Viking / Mariah Tiffany

The Brock Turner rape case was at the infection point of a series of social issues that now dominate today's headlines. It was the beginning of real discussions on white male privilege and sexual assault on college campuses, and helped inspire the #MeToo movement.

In 2016, Turner was found guilty of three counts of felony sexual assault for raping an unconscious woman behind a dumpster outside a fraternity house at Stanford University.

To protect her identity, she was referred to as "Emily Doe" in court proceedings, or "unconscious intoxicated woman" by the media.


Turner faced 14 years in prison, but the college swimmer only received six months from Judge Aaron Persky who said "a prison sentence would have a severe impact on him, I think he will not be a danger to others." As if prison time wouldn't have a "severe impact" on just about anyone.

It was widely presumed that Turner's lenient sentence was the result of white male privilege, resulting in voters recalling Persky from his position in 2018.

During the trial, "Emily Doe" wrote a powerful 12-page impact statement that revealed how the rape and its investigation upended her life.

"My life has been on hold for over a year, a year of anger, anguish and uncertainty, until a jury of my peers rendered a judgment that validated the injustices I had endured," she wrote.

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She included painful details about how her body was handled by investigators.

"I had multiple swabs inserted into my vagina and anus, needles for shots, pills, had a Nikon pointed right into my spread legs. I had long, pointed beaks inside me and had my vagina smeared with cold, blue paint to check for abrasions," she wrote.

While taking a shower in the hospital, she felt terrified of her own body.

"I don't want my body anymore," she continued. "I was terrified of it. I didn't know what had been in it, if it had been contaminated, who had touched it. I wanted to take off my body like a jacket and leave it at the hospital with everything else."

It's been over four years since the brutal rape and "Emily Doe" is ready to show the world that the strong woman behind the impact statement is Chanel Miller.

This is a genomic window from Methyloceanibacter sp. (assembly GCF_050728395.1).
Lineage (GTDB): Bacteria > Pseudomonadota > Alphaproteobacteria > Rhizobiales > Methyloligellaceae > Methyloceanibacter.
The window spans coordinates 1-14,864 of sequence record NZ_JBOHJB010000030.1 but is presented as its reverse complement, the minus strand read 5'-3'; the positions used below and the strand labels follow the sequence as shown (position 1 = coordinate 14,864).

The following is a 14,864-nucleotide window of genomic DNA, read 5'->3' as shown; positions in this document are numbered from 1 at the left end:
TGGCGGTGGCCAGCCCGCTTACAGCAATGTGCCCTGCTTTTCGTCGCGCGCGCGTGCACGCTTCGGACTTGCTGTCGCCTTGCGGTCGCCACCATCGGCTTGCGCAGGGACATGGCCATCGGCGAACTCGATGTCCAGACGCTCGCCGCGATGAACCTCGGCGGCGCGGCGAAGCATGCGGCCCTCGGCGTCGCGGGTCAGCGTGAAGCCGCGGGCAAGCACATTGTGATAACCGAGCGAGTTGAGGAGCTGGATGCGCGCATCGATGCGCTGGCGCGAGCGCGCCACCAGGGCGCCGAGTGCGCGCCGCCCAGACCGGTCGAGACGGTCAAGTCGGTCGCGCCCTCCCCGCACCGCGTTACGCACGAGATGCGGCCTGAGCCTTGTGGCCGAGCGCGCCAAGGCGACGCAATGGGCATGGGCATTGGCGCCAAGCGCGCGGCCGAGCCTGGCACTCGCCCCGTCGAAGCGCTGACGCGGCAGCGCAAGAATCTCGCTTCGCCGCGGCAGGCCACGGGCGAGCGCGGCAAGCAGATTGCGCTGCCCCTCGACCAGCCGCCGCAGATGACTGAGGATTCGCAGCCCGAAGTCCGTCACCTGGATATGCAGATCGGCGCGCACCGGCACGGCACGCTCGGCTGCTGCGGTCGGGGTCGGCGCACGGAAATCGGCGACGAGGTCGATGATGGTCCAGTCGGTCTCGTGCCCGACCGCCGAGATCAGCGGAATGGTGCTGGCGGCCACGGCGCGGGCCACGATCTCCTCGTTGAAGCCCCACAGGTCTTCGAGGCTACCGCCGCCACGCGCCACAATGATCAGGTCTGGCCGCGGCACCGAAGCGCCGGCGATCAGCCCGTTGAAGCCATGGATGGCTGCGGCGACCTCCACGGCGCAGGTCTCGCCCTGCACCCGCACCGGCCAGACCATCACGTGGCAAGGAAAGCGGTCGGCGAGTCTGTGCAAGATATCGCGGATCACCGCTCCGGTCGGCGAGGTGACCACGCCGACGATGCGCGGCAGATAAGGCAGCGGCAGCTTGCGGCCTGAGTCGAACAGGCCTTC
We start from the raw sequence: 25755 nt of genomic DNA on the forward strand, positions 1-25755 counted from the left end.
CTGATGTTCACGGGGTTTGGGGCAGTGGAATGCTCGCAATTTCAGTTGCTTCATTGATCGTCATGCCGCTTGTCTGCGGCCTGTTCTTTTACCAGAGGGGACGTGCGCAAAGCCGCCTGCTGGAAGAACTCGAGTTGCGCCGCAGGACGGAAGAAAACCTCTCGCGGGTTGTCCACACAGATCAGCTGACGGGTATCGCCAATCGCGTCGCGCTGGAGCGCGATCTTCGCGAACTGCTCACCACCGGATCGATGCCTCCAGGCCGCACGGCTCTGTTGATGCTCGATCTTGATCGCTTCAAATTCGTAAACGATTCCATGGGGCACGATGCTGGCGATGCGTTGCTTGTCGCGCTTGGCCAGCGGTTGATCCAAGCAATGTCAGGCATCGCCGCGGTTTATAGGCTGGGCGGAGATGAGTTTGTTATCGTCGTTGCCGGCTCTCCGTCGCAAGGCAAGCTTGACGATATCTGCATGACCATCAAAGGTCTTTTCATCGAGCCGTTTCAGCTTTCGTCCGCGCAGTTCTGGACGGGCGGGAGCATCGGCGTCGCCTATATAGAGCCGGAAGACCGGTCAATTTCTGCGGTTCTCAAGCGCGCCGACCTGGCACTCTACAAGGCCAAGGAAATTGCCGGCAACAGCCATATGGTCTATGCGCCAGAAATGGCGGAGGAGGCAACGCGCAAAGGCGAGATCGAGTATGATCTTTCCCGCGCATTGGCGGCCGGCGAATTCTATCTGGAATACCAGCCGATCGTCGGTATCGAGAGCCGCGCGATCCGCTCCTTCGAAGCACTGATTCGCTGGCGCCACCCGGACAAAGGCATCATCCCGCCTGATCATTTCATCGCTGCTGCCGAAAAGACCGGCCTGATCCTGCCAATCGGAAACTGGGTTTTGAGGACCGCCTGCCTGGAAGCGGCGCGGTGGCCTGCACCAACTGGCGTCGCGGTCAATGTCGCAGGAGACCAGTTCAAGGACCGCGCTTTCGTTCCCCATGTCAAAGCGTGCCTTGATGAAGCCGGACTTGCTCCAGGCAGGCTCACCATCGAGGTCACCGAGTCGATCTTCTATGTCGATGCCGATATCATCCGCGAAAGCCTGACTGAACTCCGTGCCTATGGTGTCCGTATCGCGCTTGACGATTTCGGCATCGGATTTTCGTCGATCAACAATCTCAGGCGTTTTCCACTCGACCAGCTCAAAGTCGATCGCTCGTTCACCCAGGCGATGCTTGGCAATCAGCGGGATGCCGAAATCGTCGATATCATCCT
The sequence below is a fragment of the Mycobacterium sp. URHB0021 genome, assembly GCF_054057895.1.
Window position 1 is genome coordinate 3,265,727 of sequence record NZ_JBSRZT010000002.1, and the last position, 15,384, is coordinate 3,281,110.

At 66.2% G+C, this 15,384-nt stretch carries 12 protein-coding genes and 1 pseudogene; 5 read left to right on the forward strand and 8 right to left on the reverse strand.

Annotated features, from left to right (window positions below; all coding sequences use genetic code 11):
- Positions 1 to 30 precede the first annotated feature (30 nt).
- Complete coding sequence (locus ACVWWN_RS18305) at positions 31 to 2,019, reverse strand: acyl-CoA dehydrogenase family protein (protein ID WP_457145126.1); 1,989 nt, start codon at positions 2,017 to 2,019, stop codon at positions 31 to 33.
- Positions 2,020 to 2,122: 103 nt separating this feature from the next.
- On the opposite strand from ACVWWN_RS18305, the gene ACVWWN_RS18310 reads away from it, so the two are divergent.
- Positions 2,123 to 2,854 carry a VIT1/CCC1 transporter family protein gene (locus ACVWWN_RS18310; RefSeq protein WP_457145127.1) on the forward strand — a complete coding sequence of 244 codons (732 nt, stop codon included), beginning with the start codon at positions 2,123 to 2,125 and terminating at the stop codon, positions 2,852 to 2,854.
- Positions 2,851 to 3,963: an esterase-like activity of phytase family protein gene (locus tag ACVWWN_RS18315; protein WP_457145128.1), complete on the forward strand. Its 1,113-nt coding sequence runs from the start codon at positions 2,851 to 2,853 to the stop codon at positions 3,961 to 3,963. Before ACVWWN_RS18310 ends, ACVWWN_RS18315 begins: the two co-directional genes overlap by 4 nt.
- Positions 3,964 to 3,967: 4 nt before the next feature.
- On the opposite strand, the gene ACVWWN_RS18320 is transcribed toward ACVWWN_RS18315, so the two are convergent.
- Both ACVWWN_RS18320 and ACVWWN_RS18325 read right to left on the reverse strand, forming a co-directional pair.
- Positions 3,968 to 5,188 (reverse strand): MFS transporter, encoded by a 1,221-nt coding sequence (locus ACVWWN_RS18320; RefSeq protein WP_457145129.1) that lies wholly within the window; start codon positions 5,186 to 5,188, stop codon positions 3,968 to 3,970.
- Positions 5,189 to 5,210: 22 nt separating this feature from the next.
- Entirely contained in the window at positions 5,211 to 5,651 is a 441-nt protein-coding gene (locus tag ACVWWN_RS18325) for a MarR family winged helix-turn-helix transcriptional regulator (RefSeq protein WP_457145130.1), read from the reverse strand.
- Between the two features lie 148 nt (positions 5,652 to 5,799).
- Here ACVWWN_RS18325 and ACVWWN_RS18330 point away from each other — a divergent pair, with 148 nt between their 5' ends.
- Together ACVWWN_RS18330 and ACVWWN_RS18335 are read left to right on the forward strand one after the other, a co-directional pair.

But she has a lot more to say. Miller's story was purchased by Viking and will be told in her upcoming memoir, "Know My Name."

"Her story illuminates a culture biased to protect perpetrators, indicts a criminal justice system designed to fail the most vulnerable, and, ultimately, shines with the courage required to move through suffering and live a full and beautiful life," the publisher describes her book.

"It was just obvious to me from the beginning what she had to say and how different it was and how extraordinarily well she was going to say it," Miller's editor, Andrea Schulz, told The New York Times. "She had the brain and the voice of a writer from the very beginning, even in that situation."

RELATED: The judge who sentenced Brock Turner to 6 months in jail has been recalled

The cover of the book is inspired by the Japanese art of kintsugi or "golden repair" where broken pottery is mended together by gold lacquer into something beautiful and new. Kintsugi artists treat breakage and repair as part of the history of an object, rather than something they're trying to hide.

"It is one of the most important books that I've ever published," Schulz continued, because of its ability to "change the culture that we live in and the assumptions we make about what survivors should be expected to go through to get justice."

"Know My Name" will be released on September 24.